Wednesday 23 May 2018

This 'boom' product is making its way back into our shopping basket again

Charlie Weston Personal Finance Editor

Bubbly is back.

In what is likely to be seized on as a sign that the financial crisis has eased off, statisticians who measure inflation have started taking notice of champagne prices again.

The Central Statistics Office said champagne has made a return to the basket of goods priced after it was out of the index for five years.

The absence of fizz from the index for the last five years likely reflects the fact that the financial crisis meant little bubbly was bought.

Changing tastes and advances in electronic products have resulted in a radical shake-up in the way statisticians measure inflation.

Craft beers, fish such as hake, and avocados are now being included when the number crunchers work out the consumer price index.

Stockbroker fees have been added to the list of priced monitored, in a sign that there is more prosperity around, at least for some.

The popularity of vaping, as an alternative to smoking cigarettes, means that electronic cigarettes are now counted when calculating the inflation rate.

Our growing sophistication when it comes to eating sees melons, noodles and sweet potatoes added to the list of what is priced every month. And a burger and bun, eaten at home, is also now on the radar of the number crunchers.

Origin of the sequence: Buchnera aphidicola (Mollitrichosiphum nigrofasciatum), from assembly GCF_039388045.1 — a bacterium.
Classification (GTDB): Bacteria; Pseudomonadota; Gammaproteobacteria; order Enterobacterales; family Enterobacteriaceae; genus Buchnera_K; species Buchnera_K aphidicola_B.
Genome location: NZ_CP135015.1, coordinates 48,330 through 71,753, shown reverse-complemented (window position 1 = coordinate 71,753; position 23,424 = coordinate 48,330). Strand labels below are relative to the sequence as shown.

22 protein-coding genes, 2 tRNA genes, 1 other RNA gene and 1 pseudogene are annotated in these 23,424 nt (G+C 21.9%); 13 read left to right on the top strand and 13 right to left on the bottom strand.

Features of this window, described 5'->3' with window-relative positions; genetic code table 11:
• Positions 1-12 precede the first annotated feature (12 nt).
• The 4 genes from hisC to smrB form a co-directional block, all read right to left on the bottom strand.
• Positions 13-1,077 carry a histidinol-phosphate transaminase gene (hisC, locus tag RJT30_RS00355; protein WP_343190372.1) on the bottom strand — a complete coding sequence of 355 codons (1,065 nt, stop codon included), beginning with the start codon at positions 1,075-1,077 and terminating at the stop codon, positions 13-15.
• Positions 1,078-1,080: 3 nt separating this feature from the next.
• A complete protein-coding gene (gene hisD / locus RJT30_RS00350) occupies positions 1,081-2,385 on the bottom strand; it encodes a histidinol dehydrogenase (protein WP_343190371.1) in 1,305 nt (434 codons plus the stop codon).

Modern electronics now feature, such as streaming services, e-readers and large TVs.

The desire to make sure homes smell nice means that candles have now become an essential in many homes, and are now counted when working out the consumer price index.

The CSO says a number of items were removed due to declining popularity.

Gone out of the basket of goods priced are clock radios, deep-fat fryers and library charges.

Also no longer counted, as influencing prices, are camcorders, disposable cameras and MP4 docking stations.

Deleted from CSO basket of goods that are priced are alterations to trousers, men’s wash, cut-and-blow drys, ladies' body shapers.

Your dad might have liked a lamb chops for his dinner, but gigot lamb chops have gone by the wayside when it comes to what counts for inflation.

Other items being removed include clothes lines, refill pads, dental floss, tea towels, ironing boards, bottle openers, sweeping brushes, and petroleum jelly.

And there is no need to include photo development any more as mobile phones and home printers have sent that into the history books.

Online Editors

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